While watching daytime TV today waiting to see the commercial I just produced, I couldn’t help but notice what the talent was wearing on a local business’ ad. If you look closely at the photo below, you’ll see a handful of young people adorned in some very interesting outfits. It made me wonder who was behind the choice of wardrobe. If I had to guess, I’d say the client.
I’ve worked in the TV production industry for nearly a decade. In that time, I’ve had quite a bit of experience with wardrobe. When I worked as Production Manager at a San Diego ad agency, one of my duties was purchasing wardrobe for talent. A couple of years later, I was a freelance Wardrobe Assistant on a McDonald’s commercial, and have since dealt with wardrobe on various spots I’ve produced. While I may not be the most stylish person in my own wardrobe choices, I know what looks good on camera. The strapless striped dress, sequin dress, formal dress with a big pink bow, and the other outfits pictured above are the opposite of what I would have chosen. I wonder if other people watching the same ad had a similar reaction, because my first and immediate thought when the commercial came on TV was, “Seriously? They are really wearing that?”
Image vs. Authenticity
When making a TV commercial, it’s important to tell an authentic story while also maintaining the right image, whether that image is classy, casual, family oriented, value driven, or whatever. I have a few theories as to why the business chose the talent and wardrobe they did for this particular commercial.
Perhaps they wanted to reach a high-end demographic. If that was the case, they should have used older talent who potential customers can relate to, and then in turn dressed them in clothing that they would actually wear when shopping for flooring (MAYBE a notch above that). That being said, they should also consider a different media buy because this commercial aired during a pretty trashy daytime talk show that I wouldn’t normally watch.
Maybe the business wanted to showcase family in the commercial to promote family values. I get that! But putting them in clothing more appropriate in church or at a school dance doesn’t really make sense. Dressing up is always fun and it has its place, but not in this particular TV commercial.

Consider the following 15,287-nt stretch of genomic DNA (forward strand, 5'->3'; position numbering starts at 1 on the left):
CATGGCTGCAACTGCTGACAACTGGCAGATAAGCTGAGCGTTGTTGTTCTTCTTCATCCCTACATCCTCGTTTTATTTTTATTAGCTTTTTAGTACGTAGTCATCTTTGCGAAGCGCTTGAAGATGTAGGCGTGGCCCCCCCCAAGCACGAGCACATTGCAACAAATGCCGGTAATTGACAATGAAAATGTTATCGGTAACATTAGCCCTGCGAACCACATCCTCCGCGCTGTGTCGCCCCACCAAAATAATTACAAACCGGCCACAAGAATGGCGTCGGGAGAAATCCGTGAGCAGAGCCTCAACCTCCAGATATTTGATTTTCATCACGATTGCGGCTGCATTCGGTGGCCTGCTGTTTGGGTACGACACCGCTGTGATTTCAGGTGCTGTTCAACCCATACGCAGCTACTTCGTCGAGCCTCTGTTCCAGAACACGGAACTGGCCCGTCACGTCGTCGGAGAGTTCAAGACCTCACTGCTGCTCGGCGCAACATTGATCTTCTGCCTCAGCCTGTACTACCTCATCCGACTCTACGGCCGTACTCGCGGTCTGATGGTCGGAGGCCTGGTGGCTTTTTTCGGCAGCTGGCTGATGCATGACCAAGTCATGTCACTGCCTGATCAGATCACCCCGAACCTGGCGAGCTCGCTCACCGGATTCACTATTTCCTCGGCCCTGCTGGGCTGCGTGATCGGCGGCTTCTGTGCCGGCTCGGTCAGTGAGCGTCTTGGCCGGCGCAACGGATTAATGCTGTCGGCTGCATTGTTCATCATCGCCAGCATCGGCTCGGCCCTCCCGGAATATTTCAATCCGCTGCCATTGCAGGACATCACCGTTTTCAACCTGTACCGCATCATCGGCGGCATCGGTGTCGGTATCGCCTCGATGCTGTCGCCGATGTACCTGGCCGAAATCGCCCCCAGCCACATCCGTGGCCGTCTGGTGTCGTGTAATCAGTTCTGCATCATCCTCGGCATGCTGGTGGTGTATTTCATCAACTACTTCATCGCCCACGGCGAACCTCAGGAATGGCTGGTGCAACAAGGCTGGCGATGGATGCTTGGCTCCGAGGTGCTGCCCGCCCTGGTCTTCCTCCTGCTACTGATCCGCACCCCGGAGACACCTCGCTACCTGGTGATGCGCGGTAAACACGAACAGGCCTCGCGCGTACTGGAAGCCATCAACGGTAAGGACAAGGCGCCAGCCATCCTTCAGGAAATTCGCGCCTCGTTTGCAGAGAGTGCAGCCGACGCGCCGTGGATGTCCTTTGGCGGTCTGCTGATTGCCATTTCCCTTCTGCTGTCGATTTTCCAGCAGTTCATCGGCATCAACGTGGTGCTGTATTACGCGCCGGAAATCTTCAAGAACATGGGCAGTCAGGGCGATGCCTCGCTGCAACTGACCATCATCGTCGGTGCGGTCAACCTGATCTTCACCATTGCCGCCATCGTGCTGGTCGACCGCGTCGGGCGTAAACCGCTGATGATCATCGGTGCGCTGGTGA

A Keen Eye
This commercial wasn’t very high-budget, so there was probably no wardrobe supervisor or stylist to purchase wardrobe options ahead of time. I’m wondering who gave the talent wardrobe guidelines (my guess is the client) and who was responsible for letting them go on camera this way (ultimately everyone on set). I would think that the hair and make-up person would have said something to someone, or at least the Director and/or Producer could have suggested a quick trip home to change clothes or to Target to buy some casual options. Or perhaps everybody thought it was just fine, which is the most alarming scenario.
When I work on a commercial, I always ask the talent to bring options with them. It never hurts. Or, on higher-budget jobs, there’s a wardrobe person or stylist who is responsible for purchasing plenty of appropriate options. Either way, there should always be at least one set of eyes on every little detail, ESPECIALLY wardrobe, before saying ACTION! A good TV producer should always provide input on wardrobe when shooting a commercial. There is a way to find compromise with what the client wants and what will produce a quality finished product. It’s all about how you say it!
Speaking of wardrobe picks, there’s the whole “Wardrobe Malfunction” category with TV in general…YIKES! I’m not even going there…but you can read about it here. Have you noticed any commercials with a ridiculous choice of wardrobe? Or am I the only one paying attention to things like this? Tell me!
Need professional video production services for your business, please contact Media Melanie today!